The seniors housing industry has had a rough ride through the COVID-19 pandemic. First-quarter occupancy clocked in at a record-low 78.8 percent, a drop of 870 basis points from the year prior, according to the National Investment Center for Seniors Housing & Care (NIC).
But seniors housing is a needs-based product, and most industry professionals expect a strong rebound. As a result, new construction projects are starting to make a comeback in preparation for pent-up demand.
That was the topic of discussion during “The Power Panel: CEOs Discuss the State of Development” at France Media’s InterFace Seniors Housing Development, Design & Finance conference, held virtually on April 20 and 21.
Panelists included Marco Vakili of Alliance Residential; Keven Bennema of Charter Senior Living; moderator Kevin Kinigstein of Cox, Castle & Nicholson; Scott Stewart of Capitol Seniors Housing; and Torsten Hirche of Transforming Age.
“The pandemic was a double whammy. Revenue is going down and expenses are going up,” said Stewart. “The good news is it wasn’t as bad as we thought. Fast forward to where we are today, we’re essentially at the same occupancy level as we were in March of 2020. That gave us the green light for developing.”
Capitol Seniors Housing currently has five projects underway, Stewart noted.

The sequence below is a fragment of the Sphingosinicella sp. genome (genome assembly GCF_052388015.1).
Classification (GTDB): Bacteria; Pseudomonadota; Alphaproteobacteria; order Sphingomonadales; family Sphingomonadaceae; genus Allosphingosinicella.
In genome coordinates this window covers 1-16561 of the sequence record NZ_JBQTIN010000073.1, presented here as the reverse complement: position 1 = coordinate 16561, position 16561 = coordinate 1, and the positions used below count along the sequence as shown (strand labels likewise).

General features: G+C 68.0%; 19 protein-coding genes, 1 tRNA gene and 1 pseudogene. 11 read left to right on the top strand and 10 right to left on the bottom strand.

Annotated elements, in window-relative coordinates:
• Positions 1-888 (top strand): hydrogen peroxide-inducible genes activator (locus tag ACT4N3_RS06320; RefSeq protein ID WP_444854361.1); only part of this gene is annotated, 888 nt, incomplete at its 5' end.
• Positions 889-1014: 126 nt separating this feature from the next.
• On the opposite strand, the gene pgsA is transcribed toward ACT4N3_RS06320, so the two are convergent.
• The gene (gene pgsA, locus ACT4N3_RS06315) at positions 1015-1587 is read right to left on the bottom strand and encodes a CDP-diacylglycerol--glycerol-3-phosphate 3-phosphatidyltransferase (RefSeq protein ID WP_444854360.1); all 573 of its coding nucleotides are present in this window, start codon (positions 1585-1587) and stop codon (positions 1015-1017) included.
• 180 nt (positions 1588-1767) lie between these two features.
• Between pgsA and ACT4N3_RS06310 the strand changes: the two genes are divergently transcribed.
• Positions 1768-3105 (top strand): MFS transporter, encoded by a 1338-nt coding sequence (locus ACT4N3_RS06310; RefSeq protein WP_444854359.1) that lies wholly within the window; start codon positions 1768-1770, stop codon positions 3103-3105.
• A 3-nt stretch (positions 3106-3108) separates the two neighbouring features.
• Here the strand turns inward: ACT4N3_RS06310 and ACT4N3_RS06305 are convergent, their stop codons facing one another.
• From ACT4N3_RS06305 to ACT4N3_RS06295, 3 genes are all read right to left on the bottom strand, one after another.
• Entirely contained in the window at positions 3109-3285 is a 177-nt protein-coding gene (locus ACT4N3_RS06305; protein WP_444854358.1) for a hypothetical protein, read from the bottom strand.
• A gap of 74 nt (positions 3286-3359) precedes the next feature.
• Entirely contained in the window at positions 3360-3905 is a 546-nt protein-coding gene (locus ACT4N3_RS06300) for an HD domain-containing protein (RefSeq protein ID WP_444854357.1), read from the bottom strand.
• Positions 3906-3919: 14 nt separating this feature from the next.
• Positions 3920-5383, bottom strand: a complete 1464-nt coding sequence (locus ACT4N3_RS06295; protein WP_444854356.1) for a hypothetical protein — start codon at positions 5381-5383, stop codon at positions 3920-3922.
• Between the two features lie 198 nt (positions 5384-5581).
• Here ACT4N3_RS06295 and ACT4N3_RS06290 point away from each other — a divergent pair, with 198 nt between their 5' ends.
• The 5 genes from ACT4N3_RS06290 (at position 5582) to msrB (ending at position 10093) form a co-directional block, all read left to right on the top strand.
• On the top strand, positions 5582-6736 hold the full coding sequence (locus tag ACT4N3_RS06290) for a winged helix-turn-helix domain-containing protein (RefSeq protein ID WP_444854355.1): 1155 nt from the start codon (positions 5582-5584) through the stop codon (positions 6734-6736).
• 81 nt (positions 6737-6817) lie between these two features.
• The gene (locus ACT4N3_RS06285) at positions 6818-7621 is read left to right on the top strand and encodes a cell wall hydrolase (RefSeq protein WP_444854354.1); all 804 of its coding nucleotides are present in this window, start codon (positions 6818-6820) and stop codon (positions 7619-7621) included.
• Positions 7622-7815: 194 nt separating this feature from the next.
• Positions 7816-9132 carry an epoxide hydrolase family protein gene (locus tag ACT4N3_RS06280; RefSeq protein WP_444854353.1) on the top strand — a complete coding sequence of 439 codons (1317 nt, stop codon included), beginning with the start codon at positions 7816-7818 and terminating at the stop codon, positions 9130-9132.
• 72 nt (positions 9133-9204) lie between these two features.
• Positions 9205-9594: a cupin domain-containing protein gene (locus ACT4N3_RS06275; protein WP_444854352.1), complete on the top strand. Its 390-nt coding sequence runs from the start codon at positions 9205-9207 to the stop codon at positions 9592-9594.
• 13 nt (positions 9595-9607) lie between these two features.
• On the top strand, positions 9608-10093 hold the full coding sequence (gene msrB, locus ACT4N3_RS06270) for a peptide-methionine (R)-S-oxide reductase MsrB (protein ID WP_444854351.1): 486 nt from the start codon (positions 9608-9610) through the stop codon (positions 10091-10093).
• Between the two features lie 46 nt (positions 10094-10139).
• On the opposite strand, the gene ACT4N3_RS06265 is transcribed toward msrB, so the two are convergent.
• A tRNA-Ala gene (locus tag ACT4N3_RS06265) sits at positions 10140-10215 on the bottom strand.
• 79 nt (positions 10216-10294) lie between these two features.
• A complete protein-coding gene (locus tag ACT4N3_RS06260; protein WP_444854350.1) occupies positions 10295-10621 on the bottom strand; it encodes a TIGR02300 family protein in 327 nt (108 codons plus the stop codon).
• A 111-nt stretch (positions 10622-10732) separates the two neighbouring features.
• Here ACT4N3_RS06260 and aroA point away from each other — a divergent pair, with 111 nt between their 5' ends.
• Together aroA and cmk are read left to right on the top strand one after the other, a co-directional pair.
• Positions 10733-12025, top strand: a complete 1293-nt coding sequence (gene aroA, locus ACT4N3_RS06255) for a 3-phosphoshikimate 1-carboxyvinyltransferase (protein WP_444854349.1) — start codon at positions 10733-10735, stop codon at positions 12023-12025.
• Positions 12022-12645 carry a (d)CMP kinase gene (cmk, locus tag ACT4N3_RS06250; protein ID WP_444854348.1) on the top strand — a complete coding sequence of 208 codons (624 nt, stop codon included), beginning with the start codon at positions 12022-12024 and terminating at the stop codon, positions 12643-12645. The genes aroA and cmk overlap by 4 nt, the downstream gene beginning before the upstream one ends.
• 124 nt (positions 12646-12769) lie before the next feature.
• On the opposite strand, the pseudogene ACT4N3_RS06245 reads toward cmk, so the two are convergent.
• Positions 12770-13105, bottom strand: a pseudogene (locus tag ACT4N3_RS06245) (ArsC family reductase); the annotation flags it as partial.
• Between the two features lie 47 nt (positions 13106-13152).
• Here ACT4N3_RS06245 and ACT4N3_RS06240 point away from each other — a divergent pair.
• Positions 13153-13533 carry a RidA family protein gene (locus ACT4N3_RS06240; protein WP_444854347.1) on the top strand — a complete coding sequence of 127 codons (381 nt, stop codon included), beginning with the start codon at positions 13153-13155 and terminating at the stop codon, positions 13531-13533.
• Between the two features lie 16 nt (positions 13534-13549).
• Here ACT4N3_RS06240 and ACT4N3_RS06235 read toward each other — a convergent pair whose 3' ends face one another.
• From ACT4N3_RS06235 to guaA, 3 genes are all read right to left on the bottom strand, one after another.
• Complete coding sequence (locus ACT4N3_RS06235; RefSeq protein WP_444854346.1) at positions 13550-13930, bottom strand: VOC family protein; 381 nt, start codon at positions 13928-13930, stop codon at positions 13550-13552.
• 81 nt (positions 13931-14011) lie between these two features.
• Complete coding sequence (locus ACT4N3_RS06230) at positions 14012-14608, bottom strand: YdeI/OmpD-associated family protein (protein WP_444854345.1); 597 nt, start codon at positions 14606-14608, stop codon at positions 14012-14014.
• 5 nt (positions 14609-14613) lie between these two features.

Although all the panelists are working on expansions or new development, the process for approval has become noticeably more arduous, they reported.
“There is a different level of scrutiny and focus from capital providers with what information they need to provide to have everyone feel good about a deal,” explained Kinigstein.
“You need a strong track record, development partner and contractor,” added Bennema. “If we’re not bringing a team to the table that can check all the boxes, it’s going to be very hard to get anything done. If you’re not honest with your lenders, they’re pushing back. There are a lot of deals falling apart that looked great on paper.”
Although new development is underway, the panelists have become much more careful about unit mix and market selection.
“We’re more bullish on the assisted living and memory care component. We think independent living is going to lag a bit coming back because of the needs-based part of the decision,” said Vakili, referring to prospective residents.
Alliance Residential prefers to develop 85- to 120-unit properties in submarkets where seniors have lived for 20 to 30 years and don’t want to leave their neighborhood.
For its part, Transforming Age has two major projects under construction — a high-rise in Seattle and a development in Nebraska. However, the company’s main focus is not on ground-up development.
“There’s a lot of pent-up demand for new product, but we’re not pursuing standalone assisted living and memory care,” said Hirche. “We’re focusing on campus expansions, active adult and affordable housing. Affordability was already an issue, and that’s been exacerbated by this crisis.”
To view an on-demand version of the full panel, register for the conference by clicking here.
— Jeff Shaw
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